“A White Hand-Tatted Tablecloth,” Ensign, April 2018
As a Jewish convert to the Church, my knowledge of Jesus Christ was very limited. After embracing the gospel, I grew to love my Savior.
While attending Brigham Young University, I met my sweetheart and we were married in the Salt Lake Temple. Shortly after, we opened our wedding gifts. A Relief Society sister in my husband’s home ward had given us a beautiful white hand-tatted tablecloth. The pattern was elegant. It represented hours of labor.
I lifted it up and placed it over my heart. “Oh, Bobby,” I said. “This is a treasure. I can feel the love from this sister in every stitch. Someday, when we can afford a dining room table, we’ll display it in our home.” I carefully wrapped and stored it.
Two years later, when Bobby graduated as a schoolteacher, he received a job offer in Vermont, USA. Without hesitation, we decided he should accept the position. It felt like the Lord was sending us.
Soon after arriving in Barre, Vermont, we learned that the Latter-day Saints met in a dusty old event hall for men. Prior to Church meetings, members had to clear away beer cans and cigarette butts from festivities held the night before.
Ten months later, my husband was called to be the branch president. While conducting his first meeting, he glanced over at the sacrament table. He looked troubled. The sacrament trays were covered with a dingy, yellowing white sheet.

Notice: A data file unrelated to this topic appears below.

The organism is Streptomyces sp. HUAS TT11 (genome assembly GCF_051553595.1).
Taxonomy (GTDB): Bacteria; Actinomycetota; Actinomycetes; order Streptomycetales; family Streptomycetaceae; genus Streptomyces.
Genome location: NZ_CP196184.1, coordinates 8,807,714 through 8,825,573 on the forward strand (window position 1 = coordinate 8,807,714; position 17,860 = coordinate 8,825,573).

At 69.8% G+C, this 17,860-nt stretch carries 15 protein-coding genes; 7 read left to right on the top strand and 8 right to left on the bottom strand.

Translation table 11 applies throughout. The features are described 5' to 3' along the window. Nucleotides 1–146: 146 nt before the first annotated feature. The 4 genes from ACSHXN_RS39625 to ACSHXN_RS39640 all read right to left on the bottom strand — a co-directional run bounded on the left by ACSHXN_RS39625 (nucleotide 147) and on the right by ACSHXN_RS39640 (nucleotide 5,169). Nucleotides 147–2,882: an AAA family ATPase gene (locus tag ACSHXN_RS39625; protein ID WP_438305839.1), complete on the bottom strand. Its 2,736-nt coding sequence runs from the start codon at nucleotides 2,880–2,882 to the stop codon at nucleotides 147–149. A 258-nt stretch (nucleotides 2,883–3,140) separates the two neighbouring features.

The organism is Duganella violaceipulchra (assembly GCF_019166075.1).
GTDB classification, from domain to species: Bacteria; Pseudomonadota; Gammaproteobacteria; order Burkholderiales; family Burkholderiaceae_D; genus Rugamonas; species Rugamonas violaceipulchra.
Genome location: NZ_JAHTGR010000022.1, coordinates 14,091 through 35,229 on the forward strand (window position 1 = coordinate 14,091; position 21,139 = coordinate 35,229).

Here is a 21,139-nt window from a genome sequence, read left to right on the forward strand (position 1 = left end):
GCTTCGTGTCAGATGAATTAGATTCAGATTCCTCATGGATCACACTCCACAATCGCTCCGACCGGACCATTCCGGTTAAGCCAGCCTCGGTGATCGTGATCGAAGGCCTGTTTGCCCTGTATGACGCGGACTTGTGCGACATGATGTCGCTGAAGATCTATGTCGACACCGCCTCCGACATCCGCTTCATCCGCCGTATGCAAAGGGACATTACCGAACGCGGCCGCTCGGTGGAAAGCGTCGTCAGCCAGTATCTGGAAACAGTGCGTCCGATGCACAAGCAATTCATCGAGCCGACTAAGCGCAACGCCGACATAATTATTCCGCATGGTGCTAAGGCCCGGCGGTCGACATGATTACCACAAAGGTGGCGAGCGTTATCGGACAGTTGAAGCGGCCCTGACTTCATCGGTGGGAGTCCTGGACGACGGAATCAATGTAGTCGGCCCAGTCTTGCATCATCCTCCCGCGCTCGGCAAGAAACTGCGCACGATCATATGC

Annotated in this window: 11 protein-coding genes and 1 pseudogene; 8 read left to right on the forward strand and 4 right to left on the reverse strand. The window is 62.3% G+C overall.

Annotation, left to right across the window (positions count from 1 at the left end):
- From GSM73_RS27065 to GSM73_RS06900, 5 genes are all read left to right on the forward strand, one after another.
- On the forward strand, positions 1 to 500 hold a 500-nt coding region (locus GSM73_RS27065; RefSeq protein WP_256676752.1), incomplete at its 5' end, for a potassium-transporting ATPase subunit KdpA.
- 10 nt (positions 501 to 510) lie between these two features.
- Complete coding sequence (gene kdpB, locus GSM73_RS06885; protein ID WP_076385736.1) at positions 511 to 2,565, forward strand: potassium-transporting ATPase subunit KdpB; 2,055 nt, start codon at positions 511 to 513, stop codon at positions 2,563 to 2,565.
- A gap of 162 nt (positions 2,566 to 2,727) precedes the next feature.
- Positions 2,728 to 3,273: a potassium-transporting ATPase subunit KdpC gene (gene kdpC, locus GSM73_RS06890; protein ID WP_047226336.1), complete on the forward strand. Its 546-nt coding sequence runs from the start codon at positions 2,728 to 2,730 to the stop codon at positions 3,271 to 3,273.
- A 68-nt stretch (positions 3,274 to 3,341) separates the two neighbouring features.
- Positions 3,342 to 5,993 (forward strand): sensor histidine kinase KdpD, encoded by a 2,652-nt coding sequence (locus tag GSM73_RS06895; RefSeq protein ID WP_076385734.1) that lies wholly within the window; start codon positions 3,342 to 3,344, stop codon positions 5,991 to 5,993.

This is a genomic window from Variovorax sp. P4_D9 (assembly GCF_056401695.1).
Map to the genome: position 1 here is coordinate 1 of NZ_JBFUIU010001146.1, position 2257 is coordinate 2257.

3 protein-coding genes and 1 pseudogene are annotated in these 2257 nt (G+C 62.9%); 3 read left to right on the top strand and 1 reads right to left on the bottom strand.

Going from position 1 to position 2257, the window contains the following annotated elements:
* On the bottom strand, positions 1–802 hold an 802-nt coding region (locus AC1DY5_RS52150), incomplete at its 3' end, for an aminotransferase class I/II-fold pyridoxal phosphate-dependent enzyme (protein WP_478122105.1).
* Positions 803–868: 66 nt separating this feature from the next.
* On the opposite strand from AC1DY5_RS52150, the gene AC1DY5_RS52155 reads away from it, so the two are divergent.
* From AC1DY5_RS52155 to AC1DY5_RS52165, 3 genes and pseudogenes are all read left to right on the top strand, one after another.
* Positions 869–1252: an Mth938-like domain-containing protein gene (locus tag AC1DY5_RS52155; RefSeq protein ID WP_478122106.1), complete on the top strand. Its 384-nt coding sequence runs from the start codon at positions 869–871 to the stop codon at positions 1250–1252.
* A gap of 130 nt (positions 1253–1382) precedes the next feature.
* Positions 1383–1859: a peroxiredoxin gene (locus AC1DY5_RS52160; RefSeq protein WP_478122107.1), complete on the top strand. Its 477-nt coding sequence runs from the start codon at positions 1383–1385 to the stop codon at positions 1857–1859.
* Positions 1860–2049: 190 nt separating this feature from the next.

The following Sunday morning, Bobby pulled out our beautiful white hand-tatted tablecloth, still wrapped in its protective covering. “Barbie, what do you think?” he asked, with tender pleading in his eyes.
I knew what he was thinking. He wanted our tablecloth for the sacrament table—the very cloth I had envisioned on our dining room table someday. I bit my lip. “It’s perfect,” I said. “The perfect covering for the emblems of the sacrament.”
As a branch president, Bobby could have ordered a cloth, and it would have been perfectly acceptable. But at that moment, we both knew we wanted to make this offering. It still wasn’t an easy sacrifice, but my Savior had sacrificed for me with the gift of His Atonement. The cloth now had a higher purpose.
A few years later, the members began to meet in a beautiful new chapel on a hillside. And just as we had felt sent to Barre, we felt it was time for us to leave. Our hearts were full and ached with love for the members we had served with.
As we packed our things, now with three children, to go west, we left behind the white hand-tatted tablecloth covering the sacrament. It was no longer ours. It was the Lord’s. It was our gift to the Savior.